Lastly (the Seventh Sin), as a public servant, you need to know your rights. I believe when they give us our oath, they should also give us our rights… “You have the right to remain silent – every e-mail and text message you send can and will be used against you in the court of law and in the court of public opinion.”

There is no loyalty in politics, not even office politics and what today may be a comical e-mail or hot text shared between friends and lovers, could tomorrow be used to deep-six your career. Always imagine the words you are typing on your computer screen or cell phone screen being flashed to millions on television screens around the world, over the internet or in your local newspaper. Sometimes, no response is the best response; and the delete key better than the send.

As I close, I realize this may all sound hokey, old fashioned and out of step. But we have gotten away from the basic tenets that made this country the greatest nation in the history of the world – chief among them, governing based upon foundational truths rather than political spin. And y’all, voters so desperately seek this in their elected and appointed leaders. Even though we are living in a world today where anything goes and all sense of decency and genteelness are gradually fading, principles such as truth, authenticity and purpose will never become passé.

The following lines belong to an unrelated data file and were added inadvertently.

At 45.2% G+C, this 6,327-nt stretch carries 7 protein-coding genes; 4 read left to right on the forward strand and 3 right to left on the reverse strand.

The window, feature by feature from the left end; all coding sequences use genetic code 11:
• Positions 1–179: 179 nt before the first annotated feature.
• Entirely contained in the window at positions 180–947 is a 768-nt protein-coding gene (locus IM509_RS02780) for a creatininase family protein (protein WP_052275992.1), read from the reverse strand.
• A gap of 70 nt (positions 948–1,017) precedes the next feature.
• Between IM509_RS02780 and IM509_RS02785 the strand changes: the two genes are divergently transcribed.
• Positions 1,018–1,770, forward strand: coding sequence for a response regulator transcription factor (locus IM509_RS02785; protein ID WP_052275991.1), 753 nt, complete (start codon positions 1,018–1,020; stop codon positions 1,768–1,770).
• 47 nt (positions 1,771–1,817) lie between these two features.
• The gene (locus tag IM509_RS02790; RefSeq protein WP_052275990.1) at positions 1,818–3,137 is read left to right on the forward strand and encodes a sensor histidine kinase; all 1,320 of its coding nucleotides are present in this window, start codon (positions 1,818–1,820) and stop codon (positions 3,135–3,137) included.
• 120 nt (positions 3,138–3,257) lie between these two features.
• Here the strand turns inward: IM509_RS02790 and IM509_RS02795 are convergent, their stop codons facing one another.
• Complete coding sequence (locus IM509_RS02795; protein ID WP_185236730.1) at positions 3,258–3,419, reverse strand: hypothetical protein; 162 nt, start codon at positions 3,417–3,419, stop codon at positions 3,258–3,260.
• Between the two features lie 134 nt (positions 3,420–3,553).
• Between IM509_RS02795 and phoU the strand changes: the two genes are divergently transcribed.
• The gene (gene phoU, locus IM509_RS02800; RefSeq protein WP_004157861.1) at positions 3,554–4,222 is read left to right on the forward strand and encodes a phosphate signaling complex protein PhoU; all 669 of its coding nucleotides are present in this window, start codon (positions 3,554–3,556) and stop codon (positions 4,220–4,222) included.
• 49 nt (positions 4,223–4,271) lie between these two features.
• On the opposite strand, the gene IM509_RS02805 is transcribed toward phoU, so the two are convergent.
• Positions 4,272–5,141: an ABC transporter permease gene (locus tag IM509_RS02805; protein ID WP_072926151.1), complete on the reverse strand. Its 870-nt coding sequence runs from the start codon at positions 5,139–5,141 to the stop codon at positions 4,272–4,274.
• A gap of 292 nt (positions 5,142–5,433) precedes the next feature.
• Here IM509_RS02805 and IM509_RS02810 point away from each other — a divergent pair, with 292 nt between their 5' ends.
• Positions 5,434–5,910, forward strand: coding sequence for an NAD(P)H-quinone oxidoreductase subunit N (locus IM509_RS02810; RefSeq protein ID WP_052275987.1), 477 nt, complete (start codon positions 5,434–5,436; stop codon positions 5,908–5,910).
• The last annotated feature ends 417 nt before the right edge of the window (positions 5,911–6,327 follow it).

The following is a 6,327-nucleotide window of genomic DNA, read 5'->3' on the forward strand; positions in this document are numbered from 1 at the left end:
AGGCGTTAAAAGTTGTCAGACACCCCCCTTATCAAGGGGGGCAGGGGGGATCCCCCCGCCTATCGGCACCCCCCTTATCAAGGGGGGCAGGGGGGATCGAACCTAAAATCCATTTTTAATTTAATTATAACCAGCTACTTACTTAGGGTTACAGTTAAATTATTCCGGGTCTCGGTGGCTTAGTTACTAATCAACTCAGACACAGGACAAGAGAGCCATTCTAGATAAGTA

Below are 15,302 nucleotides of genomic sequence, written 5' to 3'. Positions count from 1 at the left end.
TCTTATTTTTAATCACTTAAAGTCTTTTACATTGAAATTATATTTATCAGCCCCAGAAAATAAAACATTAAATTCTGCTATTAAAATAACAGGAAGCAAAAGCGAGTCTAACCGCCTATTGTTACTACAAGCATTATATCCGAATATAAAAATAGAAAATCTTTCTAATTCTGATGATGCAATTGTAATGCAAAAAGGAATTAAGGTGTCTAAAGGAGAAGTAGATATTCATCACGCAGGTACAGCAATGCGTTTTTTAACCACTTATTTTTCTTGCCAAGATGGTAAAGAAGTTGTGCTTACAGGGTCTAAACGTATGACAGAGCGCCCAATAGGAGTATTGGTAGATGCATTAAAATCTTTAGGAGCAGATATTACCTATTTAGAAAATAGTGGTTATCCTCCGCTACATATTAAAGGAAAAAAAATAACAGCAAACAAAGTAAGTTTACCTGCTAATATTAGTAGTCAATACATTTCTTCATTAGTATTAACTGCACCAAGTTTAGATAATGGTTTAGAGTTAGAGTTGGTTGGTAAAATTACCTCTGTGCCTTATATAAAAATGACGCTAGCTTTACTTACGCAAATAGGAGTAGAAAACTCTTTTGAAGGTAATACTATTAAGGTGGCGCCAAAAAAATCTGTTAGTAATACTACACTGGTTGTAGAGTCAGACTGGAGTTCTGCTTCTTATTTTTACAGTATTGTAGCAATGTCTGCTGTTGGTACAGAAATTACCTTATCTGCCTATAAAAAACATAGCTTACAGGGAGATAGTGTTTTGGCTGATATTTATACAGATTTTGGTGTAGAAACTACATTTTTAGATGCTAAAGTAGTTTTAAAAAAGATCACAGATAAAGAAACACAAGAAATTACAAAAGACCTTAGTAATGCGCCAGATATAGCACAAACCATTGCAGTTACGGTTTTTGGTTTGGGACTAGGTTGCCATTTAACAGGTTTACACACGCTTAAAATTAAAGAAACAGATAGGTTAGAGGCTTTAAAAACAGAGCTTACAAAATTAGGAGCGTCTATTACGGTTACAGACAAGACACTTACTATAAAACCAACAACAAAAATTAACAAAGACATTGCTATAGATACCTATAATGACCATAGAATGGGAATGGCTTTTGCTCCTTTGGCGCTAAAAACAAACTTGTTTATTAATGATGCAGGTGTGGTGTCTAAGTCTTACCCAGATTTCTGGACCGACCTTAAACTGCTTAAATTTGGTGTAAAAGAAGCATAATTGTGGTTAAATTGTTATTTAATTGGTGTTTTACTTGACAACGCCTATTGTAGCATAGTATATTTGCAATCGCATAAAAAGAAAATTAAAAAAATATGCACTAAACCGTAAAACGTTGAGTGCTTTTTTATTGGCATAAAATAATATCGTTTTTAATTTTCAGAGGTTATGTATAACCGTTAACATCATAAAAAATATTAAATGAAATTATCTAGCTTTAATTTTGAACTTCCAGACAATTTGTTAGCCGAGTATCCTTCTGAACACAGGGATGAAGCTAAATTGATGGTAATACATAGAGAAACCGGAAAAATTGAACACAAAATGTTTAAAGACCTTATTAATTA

I began this speech talking about the crises and challenges our country face and those we as leaders of our various cities face. However, challenging circumstances and tough times do not make us who we are; they simply reveal whom we are.
America is still the greatest, best, and most resilient country on the face of God’s green earth. And I believe that when great people are faced with great challenges, it doesn’t break them… it just motivates them.

But we as public servants must continue to lead and serve and not lose heart – we must lead and serve with integrity, we must lead and serve with honesty – and we must lead and serve with transparency. Because so many people are depending on us.

May God bless you and strengthen you in the challenging days ahead as you continue to faithfully lead and serve the people of this beautiful state.